“We didn’t tell them we were coming, we just walked in, showed them the wasabi and left our number, just to see what would happen.
“We thought that everybody would go crazy, that they’d love it. But we got kicked out of places, we got accepted in places, and then other places just didn’t know what to say.”
Nick, production and operations manager, who grew up on a wildflower farm, adds: “You know, I think we still get the same response.
“Even from then to now you go into a Michelin star Japanese restaurant and they will either be open arms or closed doors. It’s one or another.
“But having chefs interested in wasabi is great for watercress. It is a great partnership.”
The company had to quickly change its mind on a decision to not give away free samples, which they now say was key to its success.
Tom says: “It was all about the education and the opportunity for people to try it.”
But it was not the traditional Japanese route that led The Wasabi Company to where it is now.
The Japanese are so secretive about the crop the team were forced to use trial and error and, despite a pamphlet with minor details and photographs, the plan to simply copy and paste introduced too many problems.
Tom says: “The Japanese have soft water, we have hard water. They have different type of stones.
Nick adds: “They have more sulphuric soil. It’s a younger land mass.”
Now in its 11th year, The Wasabi Company has moved from strength to strength, but not without its challenges.
The extreme heat this year has been tricky, with the wasabi crop preferring the cold springs and shade of its natural habitat found in Japan.
The plant usually lives in rivers which are covered by a canopy of trees – something the farm has had to naturally recreate.
Fortunately for the business, leaf sales were able to continue this year thanks to the shelter tents.
The natural springs flood into the beds with the cold water evaporating as a cooling agent, with the beds kept at between 10 and 12degC all-year-round.
But, of course, other challenges have been aplenty. When asked about barriers within the business, Tom says: “How long have you got? It’s farming.
“You can grow one plant in two different locations and it can give you two different problems.”
For young crops, aphid pests are an issue and if they attack at too early a stage, the rest is history.
When the plant gets a rhizome it becomes more hardy and in extreme weather events it relies on its own nutrients. The natural water barrier also helps prevent snails and slugs. But the best thing to do is to treat them with care, weeding little and often.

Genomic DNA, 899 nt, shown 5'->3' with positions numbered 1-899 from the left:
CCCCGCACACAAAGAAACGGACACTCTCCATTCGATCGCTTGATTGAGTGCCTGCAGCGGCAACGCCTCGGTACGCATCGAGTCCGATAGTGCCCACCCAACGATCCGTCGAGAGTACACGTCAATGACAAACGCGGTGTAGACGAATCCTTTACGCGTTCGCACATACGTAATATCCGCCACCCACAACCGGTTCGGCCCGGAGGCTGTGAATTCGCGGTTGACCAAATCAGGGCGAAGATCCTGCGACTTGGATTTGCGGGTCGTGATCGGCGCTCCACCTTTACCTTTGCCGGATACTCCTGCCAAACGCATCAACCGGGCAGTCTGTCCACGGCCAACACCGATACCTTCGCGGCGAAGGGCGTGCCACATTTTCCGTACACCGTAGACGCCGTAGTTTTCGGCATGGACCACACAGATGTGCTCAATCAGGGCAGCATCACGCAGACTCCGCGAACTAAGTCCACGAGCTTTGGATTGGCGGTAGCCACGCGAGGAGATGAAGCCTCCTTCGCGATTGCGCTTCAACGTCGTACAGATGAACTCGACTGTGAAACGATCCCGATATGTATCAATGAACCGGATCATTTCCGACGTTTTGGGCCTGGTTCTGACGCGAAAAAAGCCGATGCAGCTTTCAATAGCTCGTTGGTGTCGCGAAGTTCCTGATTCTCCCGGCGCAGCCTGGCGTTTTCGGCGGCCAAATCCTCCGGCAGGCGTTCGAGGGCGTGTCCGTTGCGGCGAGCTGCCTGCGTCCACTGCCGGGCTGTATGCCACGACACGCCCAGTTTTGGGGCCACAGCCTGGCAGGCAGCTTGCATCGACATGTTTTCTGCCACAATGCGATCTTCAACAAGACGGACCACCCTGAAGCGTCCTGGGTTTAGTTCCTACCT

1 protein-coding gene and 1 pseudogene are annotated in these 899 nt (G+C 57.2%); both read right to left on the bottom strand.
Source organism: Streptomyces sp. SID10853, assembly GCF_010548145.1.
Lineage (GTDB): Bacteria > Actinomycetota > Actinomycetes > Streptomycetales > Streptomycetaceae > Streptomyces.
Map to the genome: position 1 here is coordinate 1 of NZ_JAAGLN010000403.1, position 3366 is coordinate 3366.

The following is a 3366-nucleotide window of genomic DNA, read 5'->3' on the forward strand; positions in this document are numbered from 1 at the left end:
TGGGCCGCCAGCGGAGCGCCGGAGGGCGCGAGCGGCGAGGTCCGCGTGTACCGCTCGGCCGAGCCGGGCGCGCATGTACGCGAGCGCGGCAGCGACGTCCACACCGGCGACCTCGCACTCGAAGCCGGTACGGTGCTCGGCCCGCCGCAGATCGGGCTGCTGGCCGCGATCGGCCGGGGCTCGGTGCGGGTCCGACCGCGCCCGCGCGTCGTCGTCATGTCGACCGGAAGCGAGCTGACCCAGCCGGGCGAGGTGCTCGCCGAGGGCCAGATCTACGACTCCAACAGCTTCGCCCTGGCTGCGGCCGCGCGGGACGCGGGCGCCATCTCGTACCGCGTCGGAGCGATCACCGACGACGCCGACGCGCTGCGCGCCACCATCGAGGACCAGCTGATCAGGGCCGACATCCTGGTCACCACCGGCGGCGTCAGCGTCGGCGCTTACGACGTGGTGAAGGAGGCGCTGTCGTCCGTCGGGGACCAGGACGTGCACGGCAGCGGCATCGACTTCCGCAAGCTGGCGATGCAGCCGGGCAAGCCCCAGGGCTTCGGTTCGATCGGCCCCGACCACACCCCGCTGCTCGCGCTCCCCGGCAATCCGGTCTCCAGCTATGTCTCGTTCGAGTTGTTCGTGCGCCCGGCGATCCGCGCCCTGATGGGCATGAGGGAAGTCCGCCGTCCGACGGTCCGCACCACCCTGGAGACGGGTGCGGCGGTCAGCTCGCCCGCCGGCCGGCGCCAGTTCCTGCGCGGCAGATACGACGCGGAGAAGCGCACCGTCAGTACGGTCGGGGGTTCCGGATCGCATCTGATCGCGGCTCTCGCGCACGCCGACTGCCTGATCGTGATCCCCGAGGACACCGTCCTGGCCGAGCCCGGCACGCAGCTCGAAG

Nick says: “Wasabi is one of those plants that kind of sulks. It has behavioural problems.
“So you can never really tell what you are going to get until you have harvested. There is a pretty rigorous quality control throughout the entire process.
“It is a real skill. It is just something we have developed over time and it’ll definitely still catch us out, either through the quality control or through the farming.
“It is always going to be surprising us I think.”
Tom adds: “But it is so cool. Plants are amazing. They are way smarter than we think.”
Harvest is every two years – usually within the next four months – before heading to processing in the Dorset offices where The Watercress Company is based.
The Wasabi Company supplies directly not just into Japanese food restaurants, but also to French, English and Icelandic outlets – with offcuts being used to make wasabi powders.
With such a unique selling point, the duo have plans to expand to another four hectares (10 acres) in the next year or two to keep up with local demand for British produce within the UK and across Europe.
So far – because many retailers can’t appreciate the quality and price of the produce – the company is not sourcing any retailers but have just launched their own brand wasabi label with mayonnaise, mustard, soy sauce and jam.
Tom says: “One day when the country is ready we would be keen to have wasabi retailed. But the benefit of online orders means the farm has no waste – it simply harvests enough to fulfil the demand.”
Customers can also buy their own wasabia japonica plant, with 100 per cent of the plant edible, including its leaves, leaf stems and flowers.
Nick says: “As consumers realise their green radish they are getting in their sushi boxes isn’t wasabi, they’ll become more conscientious and want the real product.
“We are going to have to upscale production because there isn’t enough in the world to swap out all of that green radish with fresh wasabi at the moment.”